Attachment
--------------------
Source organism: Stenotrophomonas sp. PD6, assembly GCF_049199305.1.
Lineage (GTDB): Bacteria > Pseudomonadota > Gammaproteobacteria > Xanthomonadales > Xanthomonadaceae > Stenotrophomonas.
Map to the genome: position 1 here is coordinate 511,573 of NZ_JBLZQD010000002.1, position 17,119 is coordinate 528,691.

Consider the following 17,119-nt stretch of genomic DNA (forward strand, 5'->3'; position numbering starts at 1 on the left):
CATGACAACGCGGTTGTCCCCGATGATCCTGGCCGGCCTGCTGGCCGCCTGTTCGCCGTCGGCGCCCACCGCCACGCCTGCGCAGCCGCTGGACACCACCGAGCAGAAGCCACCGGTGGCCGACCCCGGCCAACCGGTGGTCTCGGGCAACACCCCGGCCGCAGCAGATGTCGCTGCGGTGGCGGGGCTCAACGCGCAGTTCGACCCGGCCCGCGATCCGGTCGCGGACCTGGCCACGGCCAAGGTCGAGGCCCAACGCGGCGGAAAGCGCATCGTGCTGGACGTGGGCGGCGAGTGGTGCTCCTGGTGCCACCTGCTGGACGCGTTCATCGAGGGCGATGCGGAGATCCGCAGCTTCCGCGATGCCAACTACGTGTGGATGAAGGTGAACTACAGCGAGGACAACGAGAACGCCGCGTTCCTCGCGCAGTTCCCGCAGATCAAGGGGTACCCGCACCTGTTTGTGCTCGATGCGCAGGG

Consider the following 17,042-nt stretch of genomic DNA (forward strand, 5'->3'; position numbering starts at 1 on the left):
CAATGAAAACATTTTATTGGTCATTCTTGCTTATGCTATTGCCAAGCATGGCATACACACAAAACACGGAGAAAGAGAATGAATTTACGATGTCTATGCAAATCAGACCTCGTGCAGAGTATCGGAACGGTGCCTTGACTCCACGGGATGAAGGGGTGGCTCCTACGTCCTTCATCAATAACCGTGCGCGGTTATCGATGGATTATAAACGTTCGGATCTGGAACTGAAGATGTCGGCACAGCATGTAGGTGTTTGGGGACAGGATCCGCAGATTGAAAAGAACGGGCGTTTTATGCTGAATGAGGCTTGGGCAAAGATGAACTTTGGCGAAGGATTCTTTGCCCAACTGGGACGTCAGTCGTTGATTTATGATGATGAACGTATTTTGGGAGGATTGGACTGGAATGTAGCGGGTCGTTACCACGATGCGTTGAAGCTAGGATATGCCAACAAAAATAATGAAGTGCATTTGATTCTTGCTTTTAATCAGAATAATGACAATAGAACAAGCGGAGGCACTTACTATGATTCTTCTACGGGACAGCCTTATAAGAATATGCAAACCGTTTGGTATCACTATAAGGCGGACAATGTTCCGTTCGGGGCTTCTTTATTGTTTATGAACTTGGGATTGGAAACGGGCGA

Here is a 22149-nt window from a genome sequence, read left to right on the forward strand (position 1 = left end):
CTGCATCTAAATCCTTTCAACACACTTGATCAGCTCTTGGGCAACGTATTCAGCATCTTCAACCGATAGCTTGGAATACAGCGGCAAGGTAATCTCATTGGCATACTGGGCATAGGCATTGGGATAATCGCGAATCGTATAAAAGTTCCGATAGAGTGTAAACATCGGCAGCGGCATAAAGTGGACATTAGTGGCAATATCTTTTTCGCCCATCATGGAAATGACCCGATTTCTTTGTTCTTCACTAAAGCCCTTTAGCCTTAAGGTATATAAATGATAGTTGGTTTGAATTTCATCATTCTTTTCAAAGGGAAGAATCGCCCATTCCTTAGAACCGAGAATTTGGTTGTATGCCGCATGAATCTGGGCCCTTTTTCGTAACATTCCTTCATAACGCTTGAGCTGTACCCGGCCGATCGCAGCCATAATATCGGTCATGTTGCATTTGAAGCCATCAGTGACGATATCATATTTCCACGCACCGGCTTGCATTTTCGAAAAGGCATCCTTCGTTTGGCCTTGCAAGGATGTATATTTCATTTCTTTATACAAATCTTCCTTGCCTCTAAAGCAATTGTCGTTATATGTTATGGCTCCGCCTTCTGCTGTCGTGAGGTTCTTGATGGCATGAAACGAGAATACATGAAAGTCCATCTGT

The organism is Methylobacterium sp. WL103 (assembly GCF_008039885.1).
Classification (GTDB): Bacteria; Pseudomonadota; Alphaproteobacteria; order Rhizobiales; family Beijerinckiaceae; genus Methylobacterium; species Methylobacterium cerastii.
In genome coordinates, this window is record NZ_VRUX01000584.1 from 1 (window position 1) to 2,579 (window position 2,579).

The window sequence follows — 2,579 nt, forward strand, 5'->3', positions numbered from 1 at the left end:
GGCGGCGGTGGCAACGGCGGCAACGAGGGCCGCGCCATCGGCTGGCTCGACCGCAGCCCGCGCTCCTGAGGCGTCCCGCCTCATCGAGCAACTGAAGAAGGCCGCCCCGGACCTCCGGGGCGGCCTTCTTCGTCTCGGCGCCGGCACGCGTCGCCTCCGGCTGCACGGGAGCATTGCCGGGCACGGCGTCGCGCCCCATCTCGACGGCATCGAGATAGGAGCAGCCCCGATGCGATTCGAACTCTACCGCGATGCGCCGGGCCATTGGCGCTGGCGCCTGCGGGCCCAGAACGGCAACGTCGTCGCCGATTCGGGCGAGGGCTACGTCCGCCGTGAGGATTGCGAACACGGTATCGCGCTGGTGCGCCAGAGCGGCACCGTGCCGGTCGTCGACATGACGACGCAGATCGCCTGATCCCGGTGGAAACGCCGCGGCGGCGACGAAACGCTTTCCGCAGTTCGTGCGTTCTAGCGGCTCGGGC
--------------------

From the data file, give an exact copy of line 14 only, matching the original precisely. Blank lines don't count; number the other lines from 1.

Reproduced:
GGCGGCGGTGGCAACGGCGGCAACGAGGGCCGCGCCATCGGCTGGCTCGACCGCAGCCCGCGCTCCTGAGGCGTCCCGCCTCATCGAGCAACTGAAGAAGGCCGCCCCGGACCTCCGGGGCGGCCTTCTTCGTCTCGGCGCCGGCACGCGTCGCCTCCGGCTGCACGGGAGCATTGCCGGGCACGGCGTCGCGCCCCATCTCGACGGCATCGAGATAGGAGCAGCCCCGATGCGATTCGAACTCTACCGCGATGCGCCGGGCCATTGGCGCTGGCGCCTGCGGGCCCAGAACGGCAACGTCGTCGCCGATTCGGGCGAGGGCTACGTCCGCCGTGAGGATTGCGAACACGGTATCGCGCTGGTGCGCCAGAGCGGCACCGTGCCGGTCGTCGACATGACGACGCAGATCGCCTGATCCCGGTGGAAACGCCGCGGCGGCGACGAAACGCTTTCCGCAGTTCGTGCGTTCTAGCGGCTCGGGC